My engine has 20% higher mpg at the same cost. This doesn't include the 40% higher engine cost that I can't recover over the life of the engine or truck -- I think the same thing applies to AC units when you compare the costs.

    Originally posted by snewman24
    > Diesel is more efficient than gas due to the higher compression ratio, thus more thermodynamically efficient -- how do you reconcile that?

    One reason is that a gallon of diesel fuel contains 139,000 BTUs, and a gallon of gasoline only 124,000 BTUs.
    [Edited by emcoasthvacr on 12-05-2006 at 09:48 PM]

  9. #9
    Join Date
    Oct 2006
    Location
    Emerald Coast, FL 30.1N 85.8W
    Posts
    681

    relative to atmoshperic pressure?

    only in an adiabatic process, which never occurs in reality.

    Originally posted by mark beiser
    It takes the same amount of energy to compress 1 pound of vapor from 1 psia to 10 psia as it does to compress 1 pound of the same vapor from 10 psia to 100 psia.

    Its all about the compression ratio relative to the absolute pressures.

  10. #10
    Join Date
    Jul 2006
    Location
    Washington
    Posts
    285
    They only prove their effiency in ideal (laboratory) controlled conditions. Don't fall in line with the SHEEPLE.

    The thing thats gets me

    More effiency but more controls to go down in the life of a unit. Sure save hundreds on paper effiency but spend more on actual maint. cost.


  11. #11
    Join Date
    Jan 2004
    Location
    Lancaster PA
    Posts
    66,790

    Re: that's the argument I got from a well respected HVACR teacher

    Originally posted by emcoasthvacr
    Thanks for your input.

    He basically said that your just operating at a higher pressure level -- but higher pressure level means more Force to maintain at a constant working level.

    I



    Originally posted by beenthere



    [Edited by emcoasthvacr on 12-05-2006 at 07:38 PM]
    The pressure you and I read on the guages, is referenced to Atmosheric pressure.
    But neither an r22, or r410a compressor is sensing atmosheric pressure, they only move gas in an enclosed eviroment attempting to move x amount of refrigerant.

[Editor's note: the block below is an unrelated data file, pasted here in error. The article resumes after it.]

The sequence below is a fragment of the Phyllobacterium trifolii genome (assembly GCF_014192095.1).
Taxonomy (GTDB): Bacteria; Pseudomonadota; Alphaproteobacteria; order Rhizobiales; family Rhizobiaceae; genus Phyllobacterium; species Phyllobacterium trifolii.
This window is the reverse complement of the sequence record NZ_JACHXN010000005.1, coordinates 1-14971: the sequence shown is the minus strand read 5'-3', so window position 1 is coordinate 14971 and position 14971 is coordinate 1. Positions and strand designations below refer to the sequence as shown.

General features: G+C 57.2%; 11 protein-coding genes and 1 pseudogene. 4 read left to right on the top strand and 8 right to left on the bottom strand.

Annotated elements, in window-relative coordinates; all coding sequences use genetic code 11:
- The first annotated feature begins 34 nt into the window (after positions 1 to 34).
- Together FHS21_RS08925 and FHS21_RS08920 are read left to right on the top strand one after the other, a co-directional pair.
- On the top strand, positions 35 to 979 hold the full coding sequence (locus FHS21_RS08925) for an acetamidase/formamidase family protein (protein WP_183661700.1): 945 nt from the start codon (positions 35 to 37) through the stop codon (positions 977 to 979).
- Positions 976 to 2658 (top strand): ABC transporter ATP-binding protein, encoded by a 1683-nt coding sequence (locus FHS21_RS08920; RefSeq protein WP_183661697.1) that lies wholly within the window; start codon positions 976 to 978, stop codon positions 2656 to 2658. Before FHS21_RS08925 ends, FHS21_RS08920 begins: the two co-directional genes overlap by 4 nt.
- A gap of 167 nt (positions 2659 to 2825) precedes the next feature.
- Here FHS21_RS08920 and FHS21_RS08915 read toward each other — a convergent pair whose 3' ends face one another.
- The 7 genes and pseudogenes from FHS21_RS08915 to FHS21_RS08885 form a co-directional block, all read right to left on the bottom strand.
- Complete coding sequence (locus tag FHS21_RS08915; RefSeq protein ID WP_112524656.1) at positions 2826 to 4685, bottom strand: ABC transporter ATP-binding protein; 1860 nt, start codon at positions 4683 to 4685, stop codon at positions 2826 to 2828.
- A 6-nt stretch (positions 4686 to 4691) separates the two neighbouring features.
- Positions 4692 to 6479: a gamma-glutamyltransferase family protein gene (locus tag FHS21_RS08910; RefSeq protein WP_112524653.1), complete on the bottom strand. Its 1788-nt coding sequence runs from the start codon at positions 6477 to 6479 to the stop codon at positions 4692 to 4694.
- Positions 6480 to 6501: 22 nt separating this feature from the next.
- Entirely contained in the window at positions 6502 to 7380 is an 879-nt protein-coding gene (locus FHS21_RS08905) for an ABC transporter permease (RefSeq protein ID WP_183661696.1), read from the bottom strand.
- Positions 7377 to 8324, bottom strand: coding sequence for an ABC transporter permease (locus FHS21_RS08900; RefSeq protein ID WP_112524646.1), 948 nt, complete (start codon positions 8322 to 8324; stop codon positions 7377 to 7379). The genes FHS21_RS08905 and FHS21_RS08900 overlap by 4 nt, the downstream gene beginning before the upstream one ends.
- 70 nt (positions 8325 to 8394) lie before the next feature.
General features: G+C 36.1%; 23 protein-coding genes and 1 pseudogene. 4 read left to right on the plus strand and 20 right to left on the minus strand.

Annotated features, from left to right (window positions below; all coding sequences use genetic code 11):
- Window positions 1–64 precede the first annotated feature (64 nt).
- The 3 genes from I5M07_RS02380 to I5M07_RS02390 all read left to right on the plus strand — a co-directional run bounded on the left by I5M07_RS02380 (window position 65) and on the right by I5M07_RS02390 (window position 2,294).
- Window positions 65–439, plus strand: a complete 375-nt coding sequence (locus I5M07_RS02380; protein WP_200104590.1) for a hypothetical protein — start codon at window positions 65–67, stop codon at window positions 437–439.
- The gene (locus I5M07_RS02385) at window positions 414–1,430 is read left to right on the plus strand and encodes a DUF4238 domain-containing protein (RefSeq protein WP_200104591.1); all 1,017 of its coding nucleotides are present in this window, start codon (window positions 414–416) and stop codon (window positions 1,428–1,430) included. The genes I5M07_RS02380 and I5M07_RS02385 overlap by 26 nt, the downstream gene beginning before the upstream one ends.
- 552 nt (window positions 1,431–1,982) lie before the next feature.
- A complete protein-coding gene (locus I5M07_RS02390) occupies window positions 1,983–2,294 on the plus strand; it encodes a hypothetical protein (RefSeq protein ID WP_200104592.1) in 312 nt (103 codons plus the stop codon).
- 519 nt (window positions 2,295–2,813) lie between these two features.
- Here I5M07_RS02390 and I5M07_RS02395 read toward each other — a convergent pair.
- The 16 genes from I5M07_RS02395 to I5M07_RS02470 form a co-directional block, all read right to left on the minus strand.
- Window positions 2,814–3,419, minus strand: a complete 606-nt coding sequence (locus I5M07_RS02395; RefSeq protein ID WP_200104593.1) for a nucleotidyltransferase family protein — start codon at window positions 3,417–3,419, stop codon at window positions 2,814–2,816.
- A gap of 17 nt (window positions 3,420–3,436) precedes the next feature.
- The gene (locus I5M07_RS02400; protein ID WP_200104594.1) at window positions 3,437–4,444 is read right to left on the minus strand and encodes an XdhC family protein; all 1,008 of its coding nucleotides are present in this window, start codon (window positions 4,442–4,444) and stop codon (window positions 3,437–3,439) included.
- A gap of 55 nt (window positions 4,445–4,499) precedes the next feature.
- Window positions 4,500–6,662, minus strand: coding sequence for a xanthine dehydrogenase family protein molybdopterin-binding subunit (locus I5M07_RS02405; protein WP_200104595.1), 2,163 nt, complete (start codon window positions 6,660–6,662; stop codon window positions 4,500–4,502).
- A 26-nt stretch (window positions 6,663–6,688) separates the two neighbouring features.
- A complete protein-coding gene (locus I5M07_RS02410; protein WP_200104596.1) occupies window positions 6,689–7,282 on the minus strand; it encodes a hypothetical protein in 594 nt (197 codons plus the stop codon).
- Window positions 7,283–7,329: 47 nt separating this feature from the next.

Contractor locator map

    How-to-apply-for-Professional

    How many times must one fix something before it is fixed?

  12. #12
    Join Date
    Jul 2006
    Location
    NW burbs of Detroit
    Posts
    6,058
    Originally posted by travistee
    They only prove their effiency in ideal (laboratory) controlled conditions. Don't fall in line with the SHEEPLE.

    The thing thats gets me

    More effiency but more controls to go down in the life of a unit. Sure save hundreds on paper effiency but spend more on actual maint. cost.

    Don't crab, that's job security.

  13. #13
    Join Date
    Aug 2004
    Location
    North Richland Hills, Texas
    Posts
    14,914
    No, relative to absolute pressure. You figure compression ratios with absolute pressures.
    Remember, its not just the head pressure that is higher, the suction pressure is higher too, it is the ratio between the pressures that determins how much work the compressor has to do. The compression ratio between the low and high side of a R410a system is lower than with R22, so the compressor is actually doing less work, even though the pressures are higher.
    If more government is the answer, then it's a really stupid question.

Page 1 of 2 12 LastLast

Posting Permissions

  • You may not post new threads
  • You may not post replies
  • You may not post attachments
  • You may not edit your posts
  •  
Comfortech Show Promo Image

Related Forums

Plumbing Talks | Contractor Magazine
Forums | Electrical Construction & Maintenance (EC&M) Magazine
Comfortech365 Virtual Event